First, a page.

Seasoned RPG devs from Obsidian and Bioware blame the temporary death of the isometric CRPG on ‘vibes-based forecasting’ from retailers

Game developer veterans from RPG companies like Obsidian and Bioware say that the temporary death of the CRPG in the early 2000s was down to retailer meddling, as outlined in a series of tweets made just before the holidays.

As spotted by GamesRadar, a conversation between Nathaniel Chapman and Josh Sawyer began to discuss the former role that retail giants played in the life and death of game genres. Chapman is a designer at Timberline with former credits at Blizzard and Obsidian, while Sawyer is a studio design director at Obsidian—having worked on games like Pillars of Eternity and Icewind Dale.

“I completely forgot how big a deal it was for Best Buy/Walmart/etc. buyers to see your game which determined your shelf space and thus your sales,” wrote Chapman, to which Sawyer noted that Walmart had been “prudish” about content in the past—while hypocritically clearing the shelves for GTA. 

Chapman added: “I think the worst thing was the self-fulfilling vibes about a certain genre or mechanic or whatever not selling well, so the retailers wouldn’t stock games with it.” Eventually, a commenter asked Sawyer for specifics—which he outlined in a follow-up thread.

(Image credit: @jesawyer on Twitter/X.)

According to Sawyer, it was a snake-eating-its-own-tail situation: “I can’t stress enough how often I’d hear a retail rep declare a genre/style/look was dead with zero supporting data. Truly vibes-based forecasting, which resulted in self-fulfilling prophecies.”

The idea that isometric RPGs aren’t popular is hogwash, considering how obscenely well Baldur’s Gate 3 has been doing for Larian Studios. While you can make a case that the 2D/pre-rendered backgrounds aesthetic is perhaps outdated, I’d hesitate to even argue that. 

Pillars of Eternity did well, and while its sequel didn’t sell as Sawyer had hoped, it was still critically well-received—we gave Deadfire an 88 in our review. Whether that was true back in the days of big-store dominance, though, is another thing entirely. 

Still, retailers aren’t the only fallible parties when it comes to CRPGs. BG3 was massively underestimated by Microsoft, despite having a very successful early access period, using an incredibly popular TTRPG licence, and coming from a studio that had already developed the critically-acclaimed Divinity Original Sin: 2. 

(Image credit: Larian)

David Gaider chimed in with something to this effect. Gaider is the co-founder and Creative Director at Summerfall Games—and a former narrative designer at BioWare who worked extensively on the Dragon Age series as its lead writer.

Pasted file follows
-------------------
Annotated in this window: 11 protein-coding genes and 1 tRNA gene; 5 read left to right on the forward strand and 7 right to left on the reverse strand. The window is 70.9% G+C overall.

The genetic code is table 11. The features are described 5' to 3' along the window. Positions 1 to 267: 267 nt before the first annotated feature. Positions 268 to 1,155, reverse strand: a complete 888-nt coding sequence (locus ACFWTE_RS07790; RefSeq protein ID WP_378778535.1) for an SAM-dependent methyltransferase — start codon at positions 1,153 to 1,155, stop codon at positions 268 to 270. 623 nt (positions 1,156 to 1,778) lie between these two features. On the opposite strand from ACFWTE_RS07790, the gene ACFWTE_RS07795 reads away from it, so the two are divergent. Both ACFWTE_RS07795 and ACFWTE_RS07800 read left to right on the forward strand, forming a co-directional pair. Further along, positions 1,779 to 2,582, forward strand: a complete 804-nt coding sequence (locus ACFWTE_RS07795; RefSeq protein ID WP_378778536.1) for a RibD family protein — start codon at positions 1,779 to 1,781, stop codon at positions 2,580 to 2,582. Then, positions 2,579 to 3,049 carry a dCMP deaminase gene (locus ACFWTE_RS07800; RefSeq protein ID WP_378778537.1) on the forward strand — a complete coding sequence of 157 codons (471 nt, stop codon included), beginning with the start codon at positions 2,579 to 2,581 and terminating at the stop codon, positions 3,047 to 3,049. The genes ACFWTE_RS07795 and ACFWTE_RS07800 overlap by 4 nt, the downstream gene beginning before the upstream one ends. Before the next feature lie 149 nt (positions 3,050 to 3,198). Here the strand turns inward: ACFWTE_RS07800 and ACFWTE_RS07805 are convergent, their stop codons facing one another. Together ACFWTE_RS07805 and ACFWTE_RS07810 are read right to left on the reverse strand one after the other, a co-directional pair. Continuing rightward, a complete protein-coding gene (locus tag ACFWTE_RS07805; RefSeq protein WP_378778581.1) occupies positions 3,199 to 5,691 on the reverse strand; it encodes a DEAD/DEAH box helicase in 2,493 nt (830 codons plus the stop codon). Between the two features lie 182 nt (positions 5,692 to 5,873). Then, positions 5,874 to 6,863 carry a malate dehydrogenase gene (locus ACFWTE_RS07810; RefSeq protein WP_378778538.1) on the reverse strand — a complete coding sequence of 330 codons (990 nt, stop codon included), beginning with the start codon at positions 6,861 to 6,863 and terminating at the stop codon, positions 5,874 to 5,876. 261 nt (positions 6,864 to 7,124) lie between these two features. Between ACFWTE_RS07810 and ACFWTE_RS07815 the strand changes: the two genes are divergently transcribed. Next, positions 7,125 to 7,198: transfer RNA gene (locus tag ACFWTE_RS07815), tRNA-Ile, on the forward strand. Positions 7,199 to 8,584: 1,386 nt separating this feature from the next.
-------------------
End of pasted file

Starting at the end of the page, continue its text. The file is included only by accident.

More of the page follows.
“It wasn’t just retailers,” Gaider wrote. “There’s an ‘industry wisdom’ which creeps into dev teams where some things are simply declared dead or too old-fashioned, and there’s no opposing this certainty up until someone else comes along and proves it’s 100% untrue.”

Gaider reminds me of a talk that’s grown infamous, where Emil Pagliarulo (the lead writer and designer on Starfield) spoke at the STORY conference about his work on Fallout 4 and Skyrim. In it, he makes the assumption that gamers will “tear out the pages” of a game’s story and “make paper airplanes” with it, arguing developers ought to “keep it simple, stupid”—limiting a game’s narrative to one or two core central themes. 

While that might be true in some cases (who among us hasn’t skipped a cutscene) Baldur’s Gate 3, has a messy, sprawling and multi-layered story that deals with everything from themes of abuse and survivorship to silly, Terry Pratchett-style wholesomeness.

While I’d like to underscore that Pagliarulo said this seven years ago—and that his opinion may have changed—the relative lack of persisting interest in Starfield’s world and story is a nice example of what Gaider’s talking about: conventional developer wisdom from the story lead at a major studio has been proven wrong, very recently. Granted, Starfield still flew off the shelves.

While big-box retailers are no longer the make-or-break genre setters they once were, thanks to the advent of online stores, I can totally see the lingering frustration from the developer side of the coin—and the player’s, too. Pagliarulo came under fire for his assessment because people were yearning for the more complex fallout of yesteryear—and we’ve lost track of the amount of times PC gaming has been declared ‘dead’. Whether it’s vibes-based forecasting or vibes-based dev wisdom, games that play it 100% safe are rarely memorable.

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